On Tuesday we talked publishing terms again, this time wrestling with "what is previously published"
Dena Pawling asked
Janet, I'm curious why you [and/or other agents] won't look at previously published material. Is it because the editors/publishers you sell to, won't buy it?
It's easier to sell books that don't have a track record. Generally books that have already been published haven't sold more than a few hundred copies. Pitching that to an editor requires some fancy footwork on why this amazing novel and gung ho author with a crap sales record will be a good risk.
Decent Agents (not the money grubbers)
Wait! WAIT! I am nothing if not a mercantile capitalist shark. Money grubbing is NOT the insult you think it is!
Then Julie M. Weathers diverted me with a link to this book of maps
I ordered two copies of the book.
One is for me.
One I'm holding in reserve but I'd give it to His Holiness if he expressed interest.
But I'm also thinking of making it the prize in a writing contest. The winner might have to come wrest it from my clutches though.
Her Grace, the Duchess of Kneale said:
I confess annoyance when I find a rather stark and uninformative agency Web site--and by that I mean little more than an agency name and contact address. At the very least I'd like an agent bio with some professionally useful info (ie "I have 20 years experience, rep romance, don't rep biographies.") and a client list of some sort.
Well, that sent me scrambling to check out my various bios hither and yon. And that's sort of the problem: there are about 20 of them at last count. Keeping them updated is one of those things that is never at the top of the priority list. That's why I try to keep mine very general. I don't want to have to change my bio if some of the specifics change every couple month. Marginally uninformative is easier to maintain.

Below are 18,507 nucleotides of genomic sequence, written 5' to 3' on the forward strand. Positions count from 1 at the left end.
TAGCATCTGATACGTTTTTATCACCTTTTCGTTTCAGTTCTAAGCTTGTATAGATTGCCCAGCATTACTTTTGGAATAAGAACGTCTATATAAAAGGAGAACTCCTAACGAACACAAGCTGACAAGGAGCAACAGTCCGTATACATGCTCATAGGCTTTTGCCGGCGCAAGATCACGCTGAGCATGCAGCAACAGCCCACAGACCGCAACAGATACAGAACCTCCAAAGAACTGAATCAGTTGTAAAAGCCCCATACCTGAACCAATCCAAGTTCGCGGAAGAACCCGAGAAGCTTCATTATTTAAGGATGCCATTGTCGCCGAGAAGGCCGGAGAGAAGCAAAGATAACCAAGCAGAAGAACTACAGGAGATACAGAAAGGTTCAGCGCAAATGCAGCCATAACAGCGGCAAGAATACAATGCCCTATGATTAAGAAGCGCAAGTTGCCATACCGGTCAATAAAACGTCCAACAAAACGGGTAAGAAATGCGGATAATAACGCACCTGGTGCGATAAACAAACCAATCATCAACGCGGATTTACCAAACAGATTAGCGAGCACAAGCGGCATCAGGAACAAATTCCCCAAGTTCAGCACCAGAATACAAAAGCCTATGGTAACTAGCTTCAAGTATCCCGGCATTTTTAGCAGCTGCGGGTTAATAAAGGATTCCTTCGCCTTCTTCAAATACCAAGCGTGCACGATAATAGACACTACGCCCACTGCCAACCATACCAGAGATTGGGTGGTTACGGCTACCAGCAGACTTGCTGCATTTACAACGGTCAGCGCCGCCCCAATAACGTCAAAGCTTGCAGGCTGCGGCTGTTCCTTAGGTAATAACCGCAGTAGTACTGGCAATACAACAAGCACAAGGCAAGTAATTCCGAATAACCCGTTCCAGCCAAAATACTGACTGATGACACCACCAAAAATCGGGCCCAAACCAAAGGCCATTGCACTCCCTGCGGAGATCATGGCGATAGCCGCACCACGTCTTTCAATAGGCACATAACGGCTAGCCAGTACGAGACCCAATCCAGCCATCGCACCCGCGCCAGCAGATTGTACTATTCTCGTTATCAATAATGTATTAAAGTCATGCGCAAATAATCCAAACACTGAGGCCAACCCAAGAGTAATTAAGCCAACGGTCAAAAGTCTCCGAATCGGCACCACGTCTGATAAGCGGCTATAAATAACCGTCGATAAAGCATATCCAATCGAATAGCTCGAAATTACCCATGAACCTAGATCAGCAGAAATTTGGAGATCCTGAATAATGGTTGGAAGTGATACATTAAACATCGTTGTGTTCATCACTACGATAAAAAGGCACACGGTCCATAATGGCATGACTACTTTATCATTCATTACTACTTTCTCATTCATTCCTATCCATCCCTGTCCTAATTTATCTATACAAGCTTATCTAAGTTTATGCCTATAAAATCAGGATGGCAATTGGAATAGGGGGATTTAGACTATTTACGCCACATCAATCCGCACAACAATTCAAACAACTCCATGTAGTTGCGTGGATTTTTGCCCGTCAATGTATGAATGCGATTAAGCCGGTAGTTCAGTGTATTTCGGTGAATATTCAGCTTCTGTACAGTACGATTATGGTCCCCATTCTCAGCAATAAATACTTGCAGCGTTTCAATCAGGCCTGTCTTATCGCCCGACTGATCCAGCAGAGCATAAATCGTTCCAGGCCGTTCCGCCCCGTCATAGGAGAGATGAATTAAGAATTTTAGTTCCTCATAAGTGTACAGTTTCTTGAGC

I understand and agree with your point and in a better world, I'd have the same bio listed in every single place, and a list of all the places it appears so I could update in the blink of an eye. It's not a better world.
Donnaeve was a bit off topic, but still, this was interesting:
Guess what happened to moi? I WROTE A SYNOPSIS and I liked it.
On Thursday we talked about how to evaluate a smallpublisher
Angie Brooksby-Arcangioli asked
Thank you for this and for those links. I've copied and saved the contract examples. I've never heard of 'control of characters.' Do you, kindest queen of Sharks, know of any authors who lost control over their characters.
The first and most obvious way to lose control of your characters is if the publishing contract transfers copyright from the author to the publisher. A book contract should never do that. The word LICENSE is imperative. A license to publish a book (ie permission to publish a book) should specify a period of time and the territory covered. Copyright transfer isn't permission to publish it's transferring ownership.